AM Wine Shoppe Closing in Adams Morgan After All

2122 18th Street, NW

In late August a reader wrote in asking why the shelves were so bare at AM Wine Shoppe in Adams Morgan. At the time a spokeswoman told us:

“The Shoppe usually is slim in August since the owner and wine buyer vacation the last two weeks, which coincides with a dip in customer traffic due to August vacations. The Shoppe will be stocking the shelves this week in order to get back to “par.”

As suspected by a few readers, turns out things were not that simple. The AM Wine Shoppe is closing October 7th:

“A.M. Wine Shoppe, which opened at the corner of 18th Street and Wyoming Avenue in January 2010, will close Monday, October 7th. Unfortunately, the owners could not come to an agreement with the Shoppe’s landlord that would allow them to extend their lease.

The owners are excited about the future, however, and look forward to focusing their efforts on new projects in the area.

The owners also want to thank the Adams Morgan community for supporting the Shoppe from its inception- our success over the past years can only be attributed to our loyal patrons and friends. Again, new neighborhood projects are currently being planned.

Please stop by A.M. Wine Shoppe on Sunday, October 6th, the last day of business, to say farewell.”

21 Comment

  • Dang. This place made a damn good sandwich.

  • I hope that the business can re-open in another building where the landlord does not jack up the rent for no apparent reason.

  • What a bad break for the owners. I really like this place. They have a nice selection of wines and their deli counter and sandwiches are amazing. What a shame they couldn’t work something out with the landlord. Luckily, 18th St still has plenty of empty storefronts so maybe they can set up shop somewhere nearby.

  • I went in to get a case for a dinner party last October (ie, NOT in August), and the shelves were pretty much bare then too. They advertised delivery, but the one person working there didn’t seem to know anything about it. I assumed the store was more of a pick-up-a-bottle-on-the-way-home type of place–not really worth going out of my way for. That was one heller good-looking sandwich, though.

  • Another victory for the AM NIMBY army (aka the “Otten Brigade”) who want to ban all economic activity other than gorp-for-crafts barter.

  • Too bad, I really liked this place and the owners were so helpful and friendly. Looking forward to their next project!

  • too bad. They should move up to that open retail space on Columbia next to Cashions.

  • aw, a shame. i’m in there whenever i’m in AM in the lunch hour for a sandwich. hopefully they open up somewhere else!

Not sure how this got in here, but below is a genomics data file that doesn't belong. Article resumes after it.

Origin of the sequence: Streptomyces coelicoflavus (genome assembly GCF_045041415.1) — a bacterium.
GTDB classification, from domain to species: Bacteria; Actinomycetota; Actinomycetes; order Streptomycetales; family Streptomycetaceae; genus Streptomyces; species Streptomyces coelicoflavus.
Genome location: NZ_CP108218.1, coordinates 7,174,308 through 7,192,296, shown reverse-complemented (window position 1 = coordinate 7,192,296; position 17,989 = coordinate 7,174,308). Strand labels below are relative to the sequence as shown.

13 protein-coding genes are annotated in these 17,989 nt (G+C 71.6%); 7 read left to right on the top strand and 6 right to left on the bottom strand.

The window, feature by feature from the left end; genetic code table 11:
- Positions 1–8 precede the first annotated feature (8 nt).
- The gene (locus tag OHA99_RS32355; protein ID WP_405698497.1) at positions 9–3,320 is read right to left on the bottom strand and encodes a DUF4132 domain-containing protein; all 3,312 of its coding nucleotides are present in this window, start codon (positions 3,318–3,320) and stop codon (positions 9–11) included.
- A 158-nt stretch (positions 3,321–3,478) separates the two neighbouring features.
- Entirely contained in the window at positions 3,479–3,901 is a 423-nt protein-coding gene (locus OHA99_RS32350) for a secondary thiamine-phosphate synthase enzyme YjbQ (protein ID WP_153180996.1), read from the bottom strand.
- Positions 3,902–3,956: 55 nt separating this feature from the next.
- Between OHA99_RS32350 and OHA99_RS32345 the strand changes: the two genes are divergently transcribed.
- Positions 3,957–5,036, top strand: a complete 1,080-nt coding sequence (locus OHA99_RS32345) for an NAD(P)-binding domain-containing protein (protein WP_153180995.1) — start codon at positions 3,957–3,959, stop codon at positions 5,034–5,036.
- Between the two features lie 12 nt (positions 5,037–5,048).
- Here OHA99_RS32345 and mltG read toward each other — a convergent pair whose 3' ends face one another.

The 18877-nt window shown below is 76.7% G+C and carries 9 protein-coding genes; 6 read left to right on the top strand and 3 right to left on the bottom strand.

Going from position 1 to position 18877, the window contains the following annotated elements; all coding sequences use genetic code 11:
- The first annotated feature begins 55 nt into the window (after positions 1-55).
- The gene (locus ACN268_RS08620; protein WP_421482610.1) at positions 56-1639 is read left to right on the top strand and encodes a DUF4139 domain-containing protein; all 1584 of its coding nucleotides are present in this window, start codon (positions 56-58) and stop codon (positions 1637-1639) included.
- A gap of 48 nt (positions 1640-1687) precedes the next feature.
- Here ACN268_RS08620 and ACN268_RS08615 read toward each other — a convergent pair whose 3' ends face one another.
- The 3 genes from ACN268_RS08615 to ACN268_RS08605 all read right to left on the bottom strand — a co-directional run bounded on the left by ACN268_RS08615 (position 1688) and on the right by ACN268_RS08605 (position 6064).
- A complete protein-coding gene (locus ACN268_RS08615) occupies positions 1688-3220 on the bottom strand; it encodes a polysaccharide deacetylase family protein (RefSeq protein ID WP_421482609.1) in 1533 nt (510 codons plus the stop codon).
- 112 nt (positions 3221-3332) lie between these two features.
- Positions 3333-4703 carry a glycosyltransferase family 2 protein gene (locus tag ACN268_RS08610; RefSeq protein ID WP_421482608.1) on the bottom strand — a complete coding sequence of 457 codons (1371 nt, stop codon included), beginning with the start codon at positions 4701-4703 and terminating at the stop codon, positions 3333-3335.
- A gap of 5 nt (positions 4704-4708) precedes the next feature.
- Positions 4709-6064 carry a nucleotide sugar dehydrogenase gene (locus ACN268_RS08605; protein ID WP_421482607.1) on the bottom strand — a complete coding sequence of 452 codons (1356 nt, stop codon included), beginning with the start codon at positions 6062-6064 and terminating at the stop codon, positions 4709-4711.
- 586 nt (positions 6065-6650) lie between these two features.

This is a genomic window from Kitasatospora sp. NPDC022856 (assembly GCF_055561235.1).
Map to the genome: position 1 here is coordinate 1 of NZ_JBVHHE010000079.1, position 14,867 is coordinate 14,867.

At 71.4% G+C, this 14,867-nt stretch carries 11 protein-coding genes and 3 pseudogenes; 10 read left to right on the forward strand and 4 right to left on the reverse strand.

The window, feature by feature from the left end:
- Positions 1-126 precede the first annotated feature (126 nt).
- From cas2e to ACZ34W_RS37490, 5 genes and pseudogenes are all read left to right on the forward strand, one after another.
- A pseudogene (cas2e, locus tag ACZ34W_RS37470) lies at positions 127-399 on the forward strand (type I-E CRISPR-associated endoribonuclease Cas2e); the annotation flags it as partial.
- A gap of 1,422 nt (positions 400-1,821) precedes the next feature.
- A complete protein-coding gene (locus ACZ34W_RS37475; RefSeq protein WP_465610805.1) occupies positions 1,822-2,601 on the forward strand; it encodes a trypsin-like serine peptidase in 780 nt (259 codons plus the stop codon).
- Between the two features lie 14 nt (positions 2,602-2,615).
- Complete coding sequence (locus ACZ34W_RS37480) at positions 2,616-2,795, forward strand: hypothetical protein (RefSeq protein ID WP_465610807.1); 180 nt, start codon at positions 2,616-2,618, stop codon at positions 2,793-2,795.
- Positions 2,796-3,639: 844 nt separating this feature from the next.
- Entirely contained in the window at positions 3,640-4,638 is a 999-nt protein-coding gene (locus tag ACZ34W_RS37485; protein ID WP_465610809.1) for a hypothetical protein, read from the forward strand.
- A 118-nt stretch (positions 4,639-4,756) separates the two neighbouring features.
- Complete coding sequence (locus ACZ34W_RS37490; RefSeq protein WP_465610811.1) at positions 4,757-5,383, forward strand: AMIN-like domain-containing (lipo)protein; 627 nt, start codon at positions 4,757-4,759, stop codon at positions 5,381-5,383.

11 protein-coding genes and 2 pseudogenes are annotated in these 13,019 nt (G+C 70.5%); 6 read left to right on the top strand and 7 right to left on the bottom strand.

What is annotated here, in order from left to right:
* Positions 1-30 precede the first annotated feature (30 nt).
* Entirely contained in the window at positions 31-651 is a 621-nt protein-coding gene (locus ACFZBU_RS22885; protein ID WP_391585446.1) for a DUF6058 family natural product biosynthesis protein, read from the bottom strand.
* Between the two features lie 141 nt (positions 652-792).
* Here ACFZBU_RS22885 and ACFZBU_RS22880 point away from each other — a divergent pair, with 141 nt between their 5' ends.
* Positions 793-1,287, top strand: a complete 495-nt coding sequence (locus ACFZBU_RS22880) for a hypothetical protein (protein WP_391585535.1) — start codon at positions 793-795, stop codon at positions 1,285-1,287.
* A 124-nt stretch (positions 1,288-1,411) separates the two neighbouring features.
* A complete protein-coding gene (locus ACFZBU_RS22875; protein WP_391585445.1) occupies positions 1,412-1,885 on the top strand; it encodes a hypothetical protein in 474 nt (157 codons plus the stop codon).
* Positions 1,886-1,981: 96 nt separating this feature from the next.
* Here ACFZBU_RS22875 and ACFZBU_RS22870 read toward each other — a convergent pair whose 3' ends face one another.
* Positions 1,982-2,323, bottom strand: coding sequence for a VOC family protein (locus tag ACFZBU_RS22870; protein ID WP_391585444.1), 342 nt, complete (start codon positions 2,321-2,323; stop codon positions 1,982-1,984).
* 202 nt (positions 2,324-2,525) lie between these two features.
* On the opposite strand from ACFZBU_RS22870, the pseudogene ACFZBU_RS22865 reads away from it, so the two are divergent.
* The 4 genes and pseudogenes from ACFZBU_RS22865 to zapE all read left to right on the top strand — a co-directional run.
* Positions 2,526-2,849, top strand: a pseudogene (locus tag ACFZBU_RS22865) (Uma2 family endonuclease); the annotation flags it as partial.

• No more AdMo sandwiches! Dammit.

    Maybe they can look at opening a place in bloomindale, Petworth or CoHi.

  • Standard commercial leases don’t work like residential ones. It was at least for five years with various options and whatnot. With respect to this place, which I like, I suspect their chief problem was that they aren’t quite profitable enough. My understanding is that the margin on wines isn’t very high. Perhaps the final straw was some dispute with the landlord, but I think we ought to take the reports of landlord disputes with grains of salt (see Ray’s Hellburger, that Gastropub that used to be in Columbia Heights, and so on). When people are making money, they solve these disputes.

    • Sorry man, but that’s too much salt. Landlords in DC, and especially AdMo, suck! They have sky high rents that keep going up, even though the area has seen a dip in traffic the past couple of years, and they raise their rents the second a place becomes successful. Opening a business is tough, and I’d imagine a special wine/sandwhich wine shop is really tough, but the only way to have a chance at success in DC is to own the property outright.

      • Commercial leases are the most straightforward thing in the world.

        They lay out, years in advance what you will be paying to the dollar on a monthly basis.

        When the lease expires, you along with anyone else lucky enough to own commercial real estate in this town would increase the rent to market levels, which in this case, based on the space size and location was an additional 20-30K a year in rent.

        Would YOU as a landlord, leave ~20-30K a year on the table? No, you wouldn’t.

        • Do many commercial real estate owners take equity stakes in the existing business in exchange for a break on the rent? It would seem to better align the interests of everyone. It’s pretty stupid to force a business out with a huge rent increase and then have that storefront sit empty for 6-12 months, while waiting for the right tenant.

          • Usually not. Landlords tend to be narrowly focused on the business of owning property, which has way less risk than being a partner in a small business. Not saying that your idea is bad, but just not the way things work in the business.

        • I’m not sure who’s agreeing or disagreeing with me, but I think maybe I was unclear: no commercial real estate lease signed in January 2010 is going to be ambiguous about the dollar amount for rent in September 2013. Maybe there’s some other landlord-tenant dispute here, I don’t know, but my hunch is that if the store were profitable, they’d resolve whatever dispute they had.

      • restaurant owners seem to do okay though.

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